WASHINGTON, D.C. — The U.S. Centers for Disease Control (CDC) is launching an ad campaign that warns against the dual use of electronic cigarettes and traditional cigarettes, reported Reuters. While most experts agree that e-cigarettes are likely safer than traditional cigarettes, data shows approximately 75 percent of adult e-cigarette users smoke both kinds of products.
"If you only cut down the number of cigarettes you smoke by adding another tobacco product, like e-cigarettes, you still face serious health risks," the CDC said in a statement. "Smokers must quit smoking completely to fully protect their health — even a few cigarettes a day are dangerous."
The print and radio ads, which will begin running March 30, feature 35-year-old Kristy, who turned to e-cigarettes to quit smoking but ended up using both products. She then suffered a collapsed lung and was diagnosed with a chronic lung disease before quitting entirely.
The new ad campaign builds on the CDC's 2012 "Tips From Former Smokers" campaign.
Data on smokers' use of both e-cigarettes and traditional cigarettes could potentially affect the Food and Drug Administration's (FDA) proposed regulation of e-cigarettes, the final version of which is expected in June. The FDA initially proposed reviewing new products before they can be sold and prohibiting the sale of e-cigarettes to minors.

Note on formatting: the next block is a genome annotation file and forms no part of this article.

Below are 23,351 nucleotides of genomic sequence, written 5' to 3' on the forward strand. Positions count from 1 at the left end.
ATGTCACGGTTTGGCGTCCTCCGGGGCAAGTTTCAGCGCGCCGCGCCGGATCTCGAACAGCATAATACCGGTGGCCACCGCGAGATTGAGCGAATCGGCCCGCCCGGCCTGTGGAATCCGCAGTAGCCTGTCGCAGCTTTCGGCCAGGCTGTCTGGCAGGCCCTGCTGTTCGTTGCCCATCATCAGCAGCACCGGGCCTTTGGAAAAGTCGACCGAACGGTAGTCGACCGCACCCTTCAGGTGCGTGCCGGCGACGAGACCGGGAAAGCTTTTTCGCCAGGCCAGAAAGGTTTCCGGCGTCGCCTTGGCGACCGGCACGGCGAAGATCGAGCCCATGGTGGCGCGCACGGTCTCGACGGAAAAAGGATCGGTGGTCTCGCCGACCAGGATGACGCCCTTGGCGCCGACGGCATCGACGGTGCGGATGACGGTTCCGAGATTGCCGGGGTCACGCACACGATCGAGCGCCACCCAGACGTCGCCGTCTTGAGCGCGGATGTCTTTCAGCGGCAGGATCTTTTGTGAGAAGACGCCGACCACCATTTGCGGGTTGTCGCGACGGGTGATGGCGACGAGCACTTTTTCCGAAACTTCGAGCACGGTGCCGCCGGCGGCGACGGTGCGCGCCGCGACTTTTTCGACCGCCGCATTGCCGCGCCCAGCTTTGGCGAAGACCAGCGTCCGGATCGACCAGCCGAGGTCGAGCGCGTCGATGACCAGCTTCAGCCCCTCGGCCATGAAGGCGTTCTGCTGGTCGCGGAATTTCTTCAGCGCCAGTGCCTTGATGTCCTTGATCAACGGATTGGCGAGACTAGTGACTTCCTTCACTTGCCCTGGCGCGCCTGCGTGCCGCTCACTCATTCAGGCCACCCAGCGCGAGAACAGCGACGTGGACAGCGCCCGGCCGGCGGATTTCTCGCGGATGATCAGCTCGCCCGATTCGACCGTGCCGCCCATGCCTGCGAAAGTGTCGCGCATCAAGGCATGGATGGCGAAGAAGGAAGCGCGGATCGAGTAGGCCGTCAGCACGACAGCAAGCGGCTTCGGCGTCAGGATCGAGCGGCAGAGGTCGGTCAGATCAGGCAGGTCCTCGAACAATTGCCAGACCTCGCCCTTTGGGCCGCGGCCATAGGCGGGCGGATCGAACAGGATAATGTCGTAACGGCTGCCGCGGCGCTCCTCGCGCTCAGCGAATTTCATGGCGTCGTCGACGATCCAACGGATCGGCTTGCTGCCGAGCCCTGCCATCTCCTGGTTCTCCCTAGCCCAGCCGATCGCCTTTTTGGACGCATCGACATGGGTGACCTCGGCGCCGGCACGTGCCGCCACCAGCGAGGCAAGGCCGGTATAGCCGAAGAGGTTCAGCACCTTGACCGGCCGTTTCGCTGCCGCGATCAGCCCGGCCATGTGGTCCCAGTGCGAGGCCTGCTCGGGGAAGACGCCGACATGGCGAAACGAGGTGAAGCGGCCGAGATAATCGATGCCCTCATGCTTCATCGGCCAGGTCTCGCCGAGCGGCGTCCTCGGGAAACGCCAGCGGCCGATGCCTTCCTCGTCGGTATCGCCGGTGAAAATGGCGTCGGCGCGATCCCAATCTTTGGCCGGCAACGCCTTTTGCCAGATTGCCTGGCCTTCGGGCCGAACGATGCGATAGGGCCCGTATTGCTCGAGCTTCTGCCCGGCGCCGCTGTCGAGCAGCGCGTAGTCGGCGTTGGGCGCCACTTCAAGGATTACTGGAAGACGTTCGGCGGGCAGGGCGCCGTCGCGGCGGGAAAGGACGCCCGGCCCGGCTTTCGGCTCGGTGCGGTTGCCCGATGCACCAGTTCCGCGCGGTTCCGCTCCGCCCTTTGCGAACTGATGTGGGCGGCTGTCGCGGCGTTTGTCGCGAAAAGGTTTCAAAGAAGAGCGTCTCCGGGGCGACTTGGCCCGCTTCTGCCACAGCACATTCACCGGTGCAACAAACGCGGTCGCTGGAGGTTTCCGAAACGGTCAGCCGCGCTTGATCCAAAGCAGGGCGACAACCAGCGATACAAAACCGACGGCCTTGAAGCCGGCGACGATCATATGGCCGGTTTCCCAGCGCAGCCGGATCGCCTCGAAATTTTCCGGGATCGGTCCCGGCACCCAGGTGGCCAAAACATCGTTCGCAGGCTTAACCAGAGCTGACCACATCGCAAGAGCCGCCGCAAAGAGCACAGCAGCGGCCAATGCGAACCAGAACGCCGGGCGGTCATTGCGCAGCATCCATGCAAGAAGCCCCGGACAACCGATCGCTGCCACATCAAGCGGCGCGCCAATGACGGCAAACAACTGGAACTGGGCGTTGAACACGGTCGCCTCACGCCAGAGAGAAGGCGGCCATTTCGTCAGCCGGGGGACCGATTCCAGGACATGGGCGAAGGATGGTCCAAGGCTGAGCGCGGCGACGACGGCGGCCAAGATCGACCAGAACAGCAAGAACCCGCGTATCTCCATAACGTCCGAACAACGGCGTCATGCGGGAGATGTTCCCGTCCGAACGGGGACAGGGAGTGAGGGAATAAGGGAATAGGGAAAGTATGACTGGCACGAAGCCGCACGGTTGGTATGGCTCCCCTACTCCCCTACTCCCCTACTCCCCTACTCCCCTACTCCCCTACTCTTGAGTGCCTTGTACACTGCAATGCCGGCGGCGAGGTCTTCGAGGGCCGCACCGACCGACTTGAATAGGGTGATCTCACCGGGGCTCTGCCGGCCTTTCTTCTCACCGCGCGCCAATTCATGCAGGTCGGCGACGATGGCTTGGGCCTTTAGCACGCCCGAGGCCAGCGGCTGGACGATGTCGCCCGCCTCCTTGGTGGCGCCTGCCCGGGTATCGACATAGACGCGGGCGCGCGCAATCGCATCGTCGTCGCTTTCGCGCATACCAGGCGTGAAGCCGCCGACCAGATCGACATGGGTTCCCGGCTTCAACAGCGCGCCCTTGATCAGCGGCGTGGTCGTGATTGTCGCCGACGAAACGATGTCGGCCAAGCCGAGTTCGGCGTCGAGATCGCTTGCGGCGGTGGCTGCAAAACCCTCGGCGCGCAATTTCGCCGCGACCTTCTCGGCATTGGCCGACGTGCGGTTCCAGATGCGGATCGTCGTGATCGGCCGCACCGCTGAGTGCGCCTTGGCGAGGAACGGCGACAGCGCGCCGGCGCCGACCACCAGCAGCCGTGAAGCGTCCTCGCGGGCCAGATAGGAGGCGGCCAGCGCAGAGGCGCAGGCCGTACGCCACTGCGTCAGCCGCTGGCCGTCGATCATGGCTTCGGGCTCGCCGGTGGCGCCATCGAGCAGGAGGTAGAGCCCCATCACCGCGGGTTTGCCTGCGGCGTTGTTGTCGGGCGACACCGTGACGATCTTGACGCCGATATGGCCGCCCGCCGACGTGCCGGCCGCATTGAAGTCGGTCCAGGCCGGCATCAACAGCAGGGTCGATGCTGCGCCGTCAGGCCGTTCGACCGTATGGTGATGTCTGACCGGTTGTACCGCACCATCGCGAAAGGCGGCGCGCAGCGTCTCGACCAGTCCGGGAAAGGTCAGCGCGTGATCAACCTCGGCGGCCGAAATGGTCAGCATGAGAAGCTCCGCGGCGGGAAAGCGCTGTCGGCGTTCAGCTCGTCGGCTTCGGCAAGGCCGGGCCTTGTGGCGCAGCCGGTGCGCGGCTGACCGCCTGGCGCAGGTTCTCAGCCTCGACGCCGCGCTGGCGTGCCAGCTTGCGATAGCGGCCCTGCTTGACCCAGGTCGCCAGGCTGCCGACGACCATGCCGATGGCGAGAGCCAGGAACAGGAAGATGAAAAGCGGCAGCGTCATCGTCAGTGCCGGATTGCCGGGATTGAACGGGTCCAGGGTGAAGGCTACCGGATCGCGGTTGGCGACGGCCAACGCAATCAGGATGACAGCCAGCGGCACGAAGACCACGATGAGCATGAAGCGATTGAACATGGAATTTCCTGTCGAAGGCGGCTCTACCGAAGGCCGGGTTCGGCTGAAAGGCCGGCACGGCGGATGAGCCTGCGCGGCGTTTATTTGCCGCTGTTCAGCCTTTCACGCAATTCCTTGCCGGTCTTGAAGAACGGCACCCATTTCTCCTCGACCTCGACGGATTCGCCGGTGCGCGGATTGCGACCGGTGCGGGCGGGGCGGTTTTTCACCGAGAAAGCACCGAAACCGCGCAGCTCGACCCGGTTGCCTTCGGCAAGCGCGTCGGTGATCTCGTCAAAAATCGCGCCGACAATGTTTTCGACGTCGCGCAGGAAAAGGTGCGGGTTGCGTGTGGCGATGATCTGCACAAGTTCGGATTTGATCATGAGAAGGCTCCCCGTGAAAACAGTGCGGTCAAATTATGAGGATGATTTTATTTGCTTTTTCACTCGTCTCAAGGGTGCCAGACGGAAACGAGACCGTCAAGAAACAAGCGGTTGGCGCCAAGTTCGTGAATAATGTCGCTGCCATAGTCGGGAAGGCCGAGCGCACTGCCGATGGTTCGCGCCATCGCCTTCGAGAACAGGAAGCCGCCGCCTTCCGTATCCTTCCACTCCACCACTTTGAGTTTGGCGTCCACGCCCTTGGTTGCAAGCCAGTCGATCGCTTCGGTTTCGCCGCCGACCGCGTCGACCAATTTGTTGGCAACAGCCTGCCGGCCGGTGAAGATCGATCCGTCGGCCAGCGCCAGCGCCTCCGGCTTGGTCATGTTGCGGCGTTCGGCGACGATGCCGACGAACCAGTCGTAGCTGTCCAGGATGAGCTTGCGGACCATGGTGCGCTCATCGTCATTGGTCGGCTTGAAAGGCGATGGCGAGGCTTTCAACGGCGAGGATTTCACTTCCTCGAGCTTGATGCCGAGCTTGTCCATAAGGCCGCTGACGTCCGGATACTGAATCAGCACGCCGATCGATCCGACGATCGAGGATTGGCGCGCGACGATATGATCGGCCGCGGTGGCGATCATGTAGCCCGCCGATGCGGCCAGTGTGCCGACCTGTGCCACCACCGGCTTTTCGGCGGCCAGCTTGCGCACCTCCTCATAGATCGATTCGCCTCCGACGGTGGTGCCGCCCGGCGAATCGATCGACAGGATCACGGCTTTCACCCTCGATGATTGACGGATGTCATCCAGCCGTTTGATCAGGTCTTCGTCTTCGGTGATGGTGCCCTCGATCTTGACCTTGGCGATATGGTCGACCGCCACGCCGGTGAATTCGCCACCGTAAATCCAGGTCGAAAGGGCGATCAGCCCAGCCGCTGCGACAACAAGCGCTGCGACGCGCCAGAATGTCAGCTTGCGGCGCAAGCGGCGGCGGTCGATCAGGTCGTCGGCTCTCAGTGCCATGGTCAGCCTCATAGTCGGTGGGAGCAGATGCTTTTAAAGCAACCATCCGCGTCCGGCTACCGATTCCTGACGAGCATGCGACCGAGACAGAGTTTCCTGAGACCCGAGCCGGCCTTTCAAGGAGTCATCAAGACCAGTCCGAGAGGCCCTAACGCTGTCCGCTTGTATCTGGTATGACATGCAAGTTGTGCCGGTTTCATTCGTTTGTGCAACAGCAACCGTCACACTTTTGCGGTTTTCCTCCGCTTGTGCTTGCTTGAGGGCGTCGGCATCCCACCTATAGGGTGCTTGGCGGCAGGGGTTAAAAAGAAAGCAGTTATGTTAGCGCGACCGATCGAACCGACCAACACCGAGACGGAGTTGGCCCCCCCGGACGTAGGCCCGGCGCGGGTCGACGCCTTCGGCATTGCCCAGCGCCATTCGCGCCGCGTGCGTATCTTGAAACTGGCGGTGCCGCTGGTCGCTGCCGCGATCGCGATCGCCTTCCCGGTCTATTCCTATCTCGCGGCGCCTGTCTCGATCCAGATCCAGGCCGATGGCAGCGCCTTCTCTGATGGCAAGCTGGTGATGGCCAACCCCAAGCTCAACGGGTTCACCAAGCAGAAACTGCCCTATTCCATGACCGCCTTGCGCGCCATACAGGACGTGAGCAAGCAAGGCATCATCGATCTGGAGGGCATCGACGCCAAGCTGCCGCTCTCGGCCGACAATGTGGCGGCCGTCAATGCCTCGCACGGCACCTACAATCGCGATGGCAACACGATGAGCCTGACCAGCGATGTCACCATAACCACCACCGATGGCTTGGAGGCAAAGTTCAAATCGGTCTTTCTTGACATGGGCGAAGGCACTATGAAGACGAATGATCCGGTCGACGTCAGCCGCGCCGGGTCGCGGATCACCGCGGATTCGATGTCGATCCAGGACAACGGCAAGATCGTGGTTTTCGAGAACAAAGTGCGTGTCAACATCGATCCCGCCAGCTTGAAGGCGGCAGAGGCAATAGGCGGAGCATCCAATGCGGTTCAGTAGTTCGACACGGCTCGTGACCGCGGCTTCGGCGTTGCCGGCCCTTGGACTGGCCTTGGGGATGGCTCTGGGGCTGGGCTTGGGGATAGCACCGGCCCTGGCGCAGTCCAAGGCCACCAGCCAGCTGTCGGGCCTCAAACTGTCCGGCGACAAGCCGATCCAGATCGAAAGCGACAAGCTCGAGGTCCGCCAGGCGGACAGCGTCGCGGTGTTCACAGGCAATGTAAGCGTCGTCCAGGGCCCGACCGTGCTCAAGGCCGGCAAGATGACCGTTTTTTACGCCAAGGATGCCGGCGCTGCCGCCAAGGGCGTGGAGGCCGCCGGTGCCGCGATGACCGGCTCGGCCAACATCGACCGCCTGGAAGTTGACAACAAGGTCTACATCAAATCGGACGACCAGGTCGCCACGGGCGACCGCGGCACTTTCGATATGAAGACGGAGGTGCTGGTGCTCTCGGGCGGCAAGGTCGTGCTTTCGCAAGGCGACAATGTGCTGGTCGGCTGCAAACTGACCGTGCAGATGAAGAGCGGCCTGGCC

"Unfortunately, there continues to be a lack of vapor industry and public health alignment, which is in turn driving worsening public perception of the vapor category," stated Bonnie Herzog, managing director of beverage, tobacco and convenience store research at Wells Fargo Securities LLC. "We believe leadership is needed — both at the FDA and in the public health community — to stem the increasingly negative messaging about the e-cig/vapor category given the potential for e-cigs/vapor to positively impact public health — though we acknowledge more studies are needed."
Some retailers and wholesalers are worried about stocking e-cigarette and vapor products that they could be stuck holding, unable to sell or return, based on the current lack of FDA regulation, Herzog noted. However, the majority of suppliers are moving forward with a focus on innovation and consumer-friendly products.